It’s a word; it’s a noun. It’s also the serendipitous choice for the title of the investigative journalism segment of a provincial newspaper – the Boston Globe. You couldn’t get a better title than this except maybe ‘Five Find-outers and Dog’ (once an Enid Blyton fan, always an Enid Blyton fan)!!

But this is serious, responsible and accountable find-outing. They smell a story that should be in the public domain and follow their noses to put the facts out there, to set the record straight, to right a wrong, despite seemingly insurmountable barricades. They are a small team but a dedicated one, working in tight-knit coordination to uncover the information that starts with a small niggle and ends with a burst of incredulity. Could this be true?

The lives and work of the journalists by themselves makes a good story but not an exceptional one – most investigative teams work this way, taking in the highs and lows, the sleepless nights and fractured personal relationships, the door to door trudge, the meticulous sifting of information and the courtroom attendances. What does make this particular film news is the scandal that it is linked to – the scandal that rocked that unshakeable behemoth, the Catholic Church.  A Church that in Boston, in particular, was an institution that underpinned all of public, social and political life. Incidentally, it still does today but perhaps not with the same self-assurance.

The Boston Globe was where the story broke, leading to the coming out of thousands of victims not just in America but in other parts of the world too, an indication of systemic failure to address a problem that was real and that had traumatic consequences for its victims and ultimately for the Church. Lawsuits and settlements have drained finances, parish churches have shut down, priests at the ground level have had to rebuild on the debris left behind. Thanks to the digital medium, the news had global ramifications in real time. And the biggest victim was, so very regrettably, ‘trust’.

That men betrayed the cloth was not new. That the betrayal was covered up was not new.  In earlier times, the victim would be considered the one accountable and the Church was considered above scandal. A few whispers here and there perhaps. A collective clerical shrug for an unfortunate lapse, but nothing in the public domain.  But times change and truth will out – the longer it is suppressed, the more explosive it proves to be.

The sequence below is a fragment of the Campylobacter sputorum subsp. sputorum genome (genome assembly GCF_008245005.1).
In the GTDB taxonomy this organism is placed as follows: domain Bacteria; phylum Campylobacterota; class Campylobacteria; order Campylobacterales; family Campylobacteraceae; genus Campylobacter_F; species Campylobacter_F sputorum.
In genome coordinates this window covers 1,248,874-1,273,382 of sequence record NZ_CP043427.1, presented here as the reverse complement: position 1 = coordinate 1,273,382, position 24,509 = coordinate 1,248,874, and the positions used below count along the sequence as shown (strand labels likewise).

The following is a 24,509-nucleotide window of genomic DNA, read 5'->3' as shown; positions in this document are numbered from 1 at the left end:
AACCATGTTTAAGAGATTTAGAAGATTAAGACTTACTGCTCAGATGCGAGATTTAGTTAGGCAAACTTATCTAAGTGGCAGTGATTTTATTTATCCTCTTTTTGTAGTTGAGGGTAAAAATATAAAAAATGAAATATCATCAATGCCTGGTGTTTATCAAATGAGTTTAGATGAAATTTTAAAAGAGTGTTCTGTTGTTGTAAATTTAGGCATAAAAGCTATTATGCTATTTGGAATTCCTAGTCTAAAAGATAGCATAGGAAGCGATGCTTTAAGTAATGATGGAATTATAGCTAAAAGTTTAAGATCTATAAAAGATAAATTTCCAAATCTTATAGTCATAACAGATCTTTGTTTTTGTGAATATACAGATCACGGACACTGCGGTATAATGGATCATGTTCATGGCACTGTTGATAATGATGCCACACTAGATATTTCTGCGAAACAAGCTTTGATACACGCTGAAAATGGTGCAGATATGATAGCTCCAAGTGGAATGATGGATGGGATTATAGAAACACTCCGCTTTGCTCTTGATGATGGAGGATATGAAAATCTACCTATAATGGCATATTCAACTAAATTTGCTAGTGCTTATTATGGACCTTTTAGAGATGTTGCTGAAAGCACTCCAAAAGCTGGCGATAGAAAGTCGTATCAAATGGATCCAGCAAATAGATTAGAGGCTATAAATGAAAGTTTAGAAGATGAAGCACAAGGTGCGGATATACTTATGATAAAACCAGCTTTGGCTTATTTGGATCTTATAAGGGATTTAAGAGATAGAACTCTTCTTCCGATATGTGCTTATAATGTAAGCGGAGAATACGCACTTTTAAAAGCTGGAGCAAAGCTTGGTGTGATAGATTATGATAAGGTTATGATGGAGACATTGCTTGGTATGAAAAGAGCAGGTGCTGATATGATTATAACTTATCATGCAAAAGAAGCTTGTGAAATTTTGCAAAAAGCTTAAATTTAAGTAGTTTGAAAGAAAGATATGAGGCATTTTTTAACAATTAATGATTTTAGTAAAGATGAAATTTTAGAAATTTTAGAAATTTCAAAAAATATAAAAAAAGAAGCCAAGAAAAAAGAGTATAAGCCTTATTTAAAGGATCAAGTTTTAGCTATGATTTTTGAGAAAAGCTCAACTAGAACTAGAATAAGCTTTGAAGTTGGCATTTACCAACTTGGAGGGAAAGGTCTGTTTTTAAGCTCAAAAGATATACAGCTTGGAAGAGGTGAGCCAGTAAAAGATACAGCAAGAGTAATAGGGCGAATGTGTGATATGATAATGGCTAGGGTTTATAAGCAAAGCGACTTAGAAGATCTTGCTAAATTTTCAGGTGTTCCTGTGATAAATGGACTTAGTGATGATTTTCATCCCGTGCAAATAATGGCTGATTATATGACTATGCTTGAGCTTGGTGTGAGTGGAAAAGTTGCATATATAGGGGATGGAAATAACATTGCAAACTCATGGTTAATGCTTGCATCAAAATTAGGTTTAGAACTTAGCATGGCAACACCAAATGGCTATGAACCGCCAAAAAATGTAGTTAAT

Time has passed, there has been compensation, there has been healing and there is now a watchful gaze with a hair-trigger response.  Never again.

So how is ‘Spotlight’ the fantastic experience that critics cite it to be? Because it resurrects a scandal from the past?  Because it holds the audience in rapt attention from frame to frame? Or, because it confronts us with the uncomfortable truth that but for one man’s dogged conviction, the facts may never have been told? 

For Catholics everywhere and for priests in particular, the upheaval was real.  Trust is difficult to earn and for those who remain with the Church, this film will resurrect doubts that were buried.  We can only hope and pray that ‘never again’ is the reality for the rest of time.

Tuesday, January 12, 2016


The New Year is given to us as a blank slate – 366 days (it’s a leap year!) to ‘write’ on and imprint our actions and interactions. But, what of our thoughts, feelings and memories? Where do these go?

Since way back when, I have kept diaries.  Not just memories but scrapbooks of stuff that has caught my eye and, not surprisingly, most of my collection is ‘words’ – bits and pieces from books and articles that I have read.  The odd illustration finds a place too and clippings from here and there.  I treasure my collection; in moments when I need to ‘get away’ but can’t, I tuck myself into a chair and go back in time through the pages, lingering over the memories that they evoke and delighting once again in the connection felt at the first encounter. The vibrancy remains undiminished with the passage of time.

The electronic blog and Facebook provide tempting alternatives and I do succumb from time to time to the ease of the digital medium, but this year, thanks to a young lady who finds colour in words (and whose words add colour to the day!), I have the blank pages of a diary/album to accompany the unfolding year.  And I will take her happy advice to imprint the pages with memories, experiences, new encounters and the ‘mud of places’ that I will visit.  A concrete legacy for the future!

For now, the immediate present, I will savour the texture of the handmade paper, reveling in its pristine newness. I have one more reason to be eager for what is to come!